LC EAD finding aids are harvested monthly for RLG/OCLC’s ArchiveGrid "union catalog" of archival finding aids. EAD XML documents also generate PDF copies of the Library’s finding aids which are prominently indexed by Web search engines, increasing the visibility of the Library's unique archival collections.
LC Handle Server. Persistent identification of LC-managed electronic resources is controlled by the Library’s handle server, using software maintained by the Corporation for National Research Initiatives (CNRI). The Library's handle server currently contains approximately 1.5 million handles, ensuring that patrons have easily citable and permanently maintained links to the Library’s digital content. To expand access by Web search engines to digital content found in American Memory and the Prints and Photographs Online Catalog, a Library “sitemap” project assigned handles to several thousand digital items in 2007. This spring, the National Library for the Blind and Physically Handicapped also began to assign handles to its newly generated digital talking books.
As part of its support of handles, LC participates in the CENDI Persistent Identifiers Task Force. CENDI is a federal interagency working group of senior scientific and technical information managers. The Library has also served in an advisory capacity to the Government Printing Office and the Congressional Research Service in their recent explorations of handle technology.
LCCN Permalink. LCCN Permalinks, expected to be in production this summer, will provide persistent LCCN-based URL links to bibliographic records in the Library of Congress Online Catalog. Using the new Library Web domain “lccn.loc.gov,” MARCXML records retrieved from the Catalog through its Z39.50/SRU gateway use bath.lccn queries to search both LCCNs and cancelled LCCNs. Retrieved records are processed by XML stylesheets to create Web displays that replicate the look and feel of the Online Catalog. LCCNs found in LCCN Permalink URLs are normalized using the info:lccn URI (uniform resource identifier) specifications.
Network Development and MARC Standards Office (NDMSO)
METS and Digital Library Standards Prototyping. NDMSO continued support for the digital performing arts site LC Presents: Music, Theater, and Dance and the American Folklife Center, including especially the Veterans History Project (VHP). The work involved use and development of standards such as METS (Metadata Encoding and Transmission Standard), MODS (Metadata Object Description Schema), and TEI (Text Encoding Initiative).
LC Presents (URL <www.loc.gov/lcp>) had new releases where METS profiles were developed to model encyclopedia-type articles (biographies, articles, etc.). The new releases were: Ragtime, African American Band Music and Recordings, 1883-1923, and Amazing Grace.
For the Veterans History Project (VHP) site (URL <www.loc.gov/vets/>) a new collection, World War I, the Great War, was completed. In the VHP site, NDMSO began to use METS with JPEG 2000 files, especially with new displays involving scrapbooks.
For the American Folklife Center, METS is being used to expose bibliographic records from the Center’s Sound Recordings Catalog. The bibliographic records from that old, specialized catalog are being made available in both textual and digitized image form, including records for material in the Folklife collections from the 1930s Work Projects Administration (WPA) initiatives and the early field recordings of Alan Lomax.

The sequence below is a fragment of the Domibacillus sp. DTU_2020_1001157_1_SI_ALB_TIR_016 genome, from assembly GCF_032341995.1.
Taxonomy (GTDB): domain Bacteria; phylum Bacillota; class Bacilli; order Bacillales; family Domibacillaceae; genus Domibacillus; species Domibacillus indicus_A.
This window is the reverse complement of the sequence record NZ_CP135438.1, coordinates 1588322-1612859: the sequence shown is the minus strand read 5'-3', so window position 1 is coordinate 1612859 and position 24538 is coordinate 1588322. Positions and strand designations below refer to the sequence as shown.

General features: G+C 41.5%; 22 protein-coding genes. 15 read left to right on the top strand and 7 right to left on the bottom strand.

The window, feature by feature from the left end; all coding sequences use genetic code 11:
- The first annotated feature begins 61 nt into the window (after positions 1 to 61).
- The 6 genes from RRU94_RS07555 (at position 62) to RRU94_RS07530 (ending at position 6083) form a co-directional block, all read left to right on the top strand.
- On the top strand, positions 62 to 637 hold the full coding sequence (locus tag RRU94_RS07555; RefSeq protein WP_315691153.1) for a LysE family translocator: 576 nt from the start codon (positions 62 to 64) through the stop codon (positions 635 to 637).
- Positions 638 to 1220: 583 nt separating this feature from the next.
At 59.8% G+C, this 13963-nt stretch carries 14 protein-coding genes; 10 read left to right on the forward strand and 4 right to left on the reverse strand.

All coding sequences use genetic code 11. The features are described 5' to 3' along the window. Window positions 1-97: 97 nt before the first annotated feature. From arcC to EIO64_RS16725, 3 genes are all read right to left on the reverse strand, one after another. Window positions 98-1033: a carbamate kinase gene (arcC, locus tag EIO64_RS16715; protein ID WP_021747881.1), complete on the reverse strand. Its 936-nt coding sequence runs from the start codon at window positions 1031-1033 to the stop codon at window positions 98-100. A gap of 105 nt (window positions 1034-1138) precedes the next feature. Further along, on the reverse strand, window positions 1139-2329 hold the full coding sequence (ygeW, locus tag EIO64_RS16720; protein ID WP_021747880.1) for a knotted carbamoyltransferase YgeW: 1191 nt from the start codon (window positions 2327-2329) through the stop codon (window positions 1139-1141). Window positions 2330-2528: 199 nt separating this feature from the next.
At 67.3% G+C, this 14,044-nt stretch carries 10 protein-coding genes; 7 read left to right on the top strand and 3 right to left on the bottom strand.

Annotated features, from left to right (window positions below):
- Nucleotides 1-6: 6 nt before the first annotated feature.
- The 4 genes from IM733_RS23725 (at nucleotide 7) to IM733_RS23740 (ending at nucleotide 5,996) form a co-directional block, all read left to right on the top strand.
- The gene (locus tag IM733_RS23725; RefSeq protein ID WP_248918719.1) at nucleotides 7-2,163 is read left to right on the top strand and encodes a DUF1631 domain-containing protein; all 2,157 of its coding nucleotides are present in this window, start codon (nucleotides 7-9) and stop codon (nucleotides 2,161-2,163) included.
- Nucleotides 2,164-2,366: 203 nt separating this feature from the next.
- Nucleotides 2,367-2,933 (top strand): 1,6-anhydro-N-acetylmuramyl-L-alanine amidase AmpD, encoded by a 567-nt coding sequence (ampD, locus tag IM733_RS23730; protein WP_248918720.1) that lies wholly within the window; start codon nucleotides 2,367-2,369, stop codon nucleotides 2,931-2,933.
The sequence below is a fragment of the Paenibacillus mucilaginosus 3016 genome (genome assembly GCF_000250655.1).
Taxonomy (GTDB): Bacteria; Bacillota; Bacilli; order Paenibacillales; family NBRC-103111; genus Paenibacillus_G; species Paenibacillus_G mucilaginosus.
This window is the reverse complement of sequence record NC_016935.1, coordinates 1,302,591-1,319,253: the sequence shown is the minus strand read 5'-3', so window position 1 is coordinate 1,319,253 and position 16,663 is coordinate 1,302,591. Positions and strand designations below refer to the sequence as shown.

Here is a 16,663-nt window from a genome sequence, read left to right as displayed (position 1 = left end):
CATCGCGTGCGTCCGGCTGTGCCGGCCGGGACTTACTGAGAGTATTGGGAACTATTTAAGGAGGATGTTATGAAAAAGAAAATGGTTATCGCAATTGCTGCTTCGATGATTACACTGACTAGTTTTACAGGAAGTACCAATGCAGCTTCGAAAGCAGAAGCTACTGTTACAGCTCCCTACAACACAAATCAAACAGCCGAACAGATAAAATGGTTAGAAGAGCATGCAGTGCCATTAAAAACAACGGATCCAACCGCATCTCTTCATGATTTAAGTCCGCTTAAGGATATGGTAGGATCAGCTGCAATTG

MARC 21 (<www.loc.gov/marc>) and MARCXML (<www.loc.gov/marcxml>). An important proposal for the MARBI meetings at ALA Annual is a set of changes needed by the German and Austrian communities to support their movement from the domestic MAB format to MARC 21. In addition there is a Discussion Paper for changes to the Classification Format (and a few for the Bibliographic and Authority formats) to enable the Dewey Decimal Classification (DDC) editorial system to be redeveloped with a MARC 21 basis. The DDC management is planning to use the format to communicate changes in the schedules, particularly among translators of DDC, such as the German National Library. The MARC 21 Web site was updated with these and other discussion papers and proposals for the summer 2007 ALA Annual Conference MARBI meetings.
NDMSO continues to maintain MARCXML, an XML version of the traditional MARC 21 record, with the goal to maintain stability and upward compatibility in the record interchange environment while providing a tool to enable the community to move forward to new technologies. XSLT (Extensible Stylesheet Language Transformations) transformations are provided on the MARC Web site for download and use to convert data from MARC 21 to MARCXML, MODS, MADS (Metadata Authority Description Schema), and DC (Dublin Core).
Using XSL-FO (Extensible Stylesheet Language-Formatting Objects), NDMSO produced MARC 21 Update No. 7 from a new XML file for the format documentation and made it available for free from the CDS Web site in April. The printed update was also distributed.
With the approval of the techniques for converting Unicode to MARC-8, work is underway to revise the MARC 21 Specifications to provide guidance for the use of all of Unicode in the MARC environment. Since many issues will need to be worked out by implementors and bibliographers concerning sorting and indexing, it is not expected that the community will move too rapidly to expand from the MARC-8 subset to full Unicode, but several institutions are already experimenting with new scripts that were not available in MARC-8.